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July 2015

Celebrate Freedom From Addiction

Celebrate the Quitters

Age Group: Adults
Resources: Partnership with local newspaper
Community Indicator: Promote tobacco cessation services

A couple of weeks prior to July 4th, work with local newspaper to ask community members to send their names and the number of years they’ve been tobacco-free. Keep a list of those people. The week of July 4th, publish those names in the local newspaper, along with a congratulatory message. Ask the paper to write an article highlighting one of the quitters. Include information on cessation services available in your community.

"Float" by Tobacco Use

Age Group: Adults
Resources: Float materials, gum, and cessation materials
Community Indicator: Promote tobacco cessation services

Sponsor a float in a community parade with the theme "Celebrating Freedom from Addiction." Staff the float with adults or youth who have quit smoking. Create t-shirts that say, "I’ve quit smoking. Ask me how." or "Quit Yet?." These messages also could be used on balloons. Gum can be distributed from the float. Adults who walk along the float can pass out cessation literature or cards or stickers, which you can make using templates provided on the American Cancer Society's Web site at Pitch the media with the story, including testimonial interviews with smokers who have quit and cessation services available in your community.

Tobacco-Free Picnic (youth-focused event)

Age Group: Youth
Resources: Paints, markers, food for picnic, prizes
Community Indicator: Prevent youth initiation, reduce tobacco industry influence

The week of July 4th, host a tobacco-free picnic with music and games. Hang a large mural and ask the youth to put their handprints on it using water-soluble paint. Under their handprints, ask them to print their names and the reasons they chose to be smoke free. Invite the media to watch as the youth participate in this event. Prepare youth beforehand by giving them recent statistics on youth tobacco use rates in their states and the amount that the tobacco industry spends on advertising and marketing their products in their states. (Check out Campaign for Tobacco-Free Kids for great info on this topic.)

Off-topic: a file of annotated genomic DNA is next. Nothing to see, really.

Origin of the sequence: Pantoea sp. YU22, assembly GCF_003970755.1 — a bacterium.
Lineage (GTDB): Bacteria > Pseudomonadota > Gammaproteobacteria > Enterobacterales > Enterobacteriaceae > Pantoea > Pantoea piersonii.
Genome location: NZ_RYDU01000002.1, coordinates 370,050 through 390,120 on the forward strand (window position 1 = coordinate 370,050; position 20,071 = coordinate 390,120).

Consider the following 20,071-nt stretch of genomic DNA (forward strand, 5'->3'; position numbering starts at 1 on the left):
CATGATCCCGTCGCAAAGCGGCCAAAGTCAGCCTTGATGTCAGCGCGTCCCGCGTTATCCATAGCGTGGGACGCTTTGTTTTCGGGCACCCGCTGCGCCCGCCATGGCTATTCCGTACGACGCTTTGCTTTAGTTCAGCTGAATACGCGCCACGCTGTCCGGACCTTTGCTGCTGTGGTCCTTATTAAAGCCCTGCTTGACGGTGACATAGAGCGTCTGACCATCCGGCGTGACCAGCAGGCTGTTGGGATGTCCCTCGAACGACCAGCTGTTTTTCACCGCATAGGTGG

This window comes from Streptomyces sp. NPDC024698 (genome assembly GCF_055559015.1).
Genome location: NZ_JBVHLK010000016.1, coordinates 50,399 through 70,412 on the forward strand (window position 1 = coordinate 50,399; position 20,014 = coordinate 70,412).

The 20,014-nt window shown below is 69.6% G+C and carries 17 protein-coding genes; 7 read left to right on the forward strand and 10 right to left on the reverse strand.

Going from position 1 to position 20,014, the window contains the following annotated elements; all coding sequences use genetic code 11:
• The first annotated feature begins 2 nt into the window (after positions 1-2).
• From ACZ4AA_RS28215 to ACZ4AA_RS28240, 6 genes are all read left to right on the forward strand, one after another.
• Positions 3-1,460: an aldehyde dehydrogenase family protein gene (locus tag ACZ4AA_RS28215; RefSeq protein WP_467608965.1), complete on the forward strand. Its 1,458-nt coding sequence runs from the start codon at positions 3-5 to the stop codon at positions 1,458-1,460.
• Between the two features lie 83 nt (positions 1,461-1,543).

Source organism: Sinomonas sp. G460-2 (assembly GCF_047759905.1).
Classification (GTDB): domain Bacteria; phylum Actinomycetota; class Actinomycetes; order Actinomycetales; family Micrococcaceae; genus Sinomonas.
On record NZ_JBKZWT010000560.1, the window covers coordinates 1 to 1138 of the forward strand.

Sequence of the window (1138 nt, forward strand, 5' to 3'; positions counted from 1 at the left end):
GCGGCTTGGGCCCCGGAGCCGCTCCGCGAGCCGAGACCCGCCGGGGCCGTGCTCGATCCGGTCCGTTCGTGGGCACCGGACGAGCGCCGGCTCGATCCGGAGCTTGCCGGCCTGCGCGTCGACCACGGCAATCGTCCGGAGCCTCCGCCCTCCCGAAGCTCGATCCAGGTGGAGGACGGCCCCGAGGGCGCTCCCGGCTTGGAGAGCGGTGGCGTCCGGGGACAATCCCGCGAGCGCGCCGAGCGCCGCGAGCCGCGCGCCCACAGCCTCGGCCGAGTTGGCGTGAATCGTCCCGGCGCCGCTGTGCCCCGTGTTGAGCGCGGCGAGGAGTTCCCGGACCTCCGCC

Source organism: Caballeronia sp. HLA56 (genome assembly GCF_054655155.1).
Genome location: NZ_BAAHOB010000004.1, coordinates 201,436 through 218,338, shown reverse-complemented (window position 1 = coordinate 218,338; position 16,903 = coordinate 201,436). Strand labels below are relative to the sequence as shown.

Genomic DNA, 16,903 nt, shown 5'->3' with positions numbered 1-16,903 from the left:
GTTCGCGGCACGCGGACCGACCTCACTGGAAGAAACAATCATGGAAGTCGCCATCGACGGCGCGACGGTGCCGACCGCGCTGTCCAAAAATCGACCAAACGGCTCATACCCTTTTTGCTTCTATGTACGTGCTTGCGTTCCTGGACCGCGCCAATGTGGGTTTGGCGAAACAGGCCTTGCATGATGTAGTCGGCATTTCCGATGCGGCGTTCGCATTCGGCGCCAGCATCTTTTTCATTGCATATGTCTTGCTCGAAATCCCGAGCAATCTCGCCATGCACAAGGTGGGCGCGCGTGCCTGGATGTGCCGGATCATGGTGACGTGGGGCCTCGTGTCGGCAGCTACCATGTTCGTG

"Roast" Big Tobacco

Age Group: Youth
Resources: Marshmallows, sticks, prizes for gear exchange
Community Indicator: Reduce tobacco industry influence

In addition to having music and fun at a picnic, hold a gear exchange. Set up a booth where youth can exchange their tobacco "gear" for something that is fun and health-related. Under the supervision of an adult and with any necessary permits, start a bonfire, burning the tobacco merchandise, tobacco ads, and gear turned in. Roast marshmallows at the bonfire. Take pictures of youth "roasting" Big Tobacco. (This is a great photo opportunity for the local newspaper.)

Other ideas

  • Work with a local tobacco retailer ahead of time to encourage the removal of tobacco advertising from the store.
    • Conduct a news conference at the picnic where the retailer will receive an "Outstanding Community Member Award."
    • Ask the retailer to challenge other retailers to do the same.
  • Check to see if your county fair accepts tobacco industry sponsorships. If it does—
    • Have youth sign a petition at the picnic asking county officials not to accept this sponsorship
    • Conduct a news conference at the picnic asking officials to refuse tobacco sponsorship with the theme "Say No to Big Tobacco. Our Kids Are Counting on Us"
  • Get and suggest other ideas for youth at the Kick Butts Day Web site.


Campaigns and Multimedia

  • You Can Quit. Learn more…
  • Ready to quit smoking? Make sure you have what it takes.
  • CDC 24/7 – Saving Lives, Protecting People, Saving Money. Learn More About How CDC Works For You…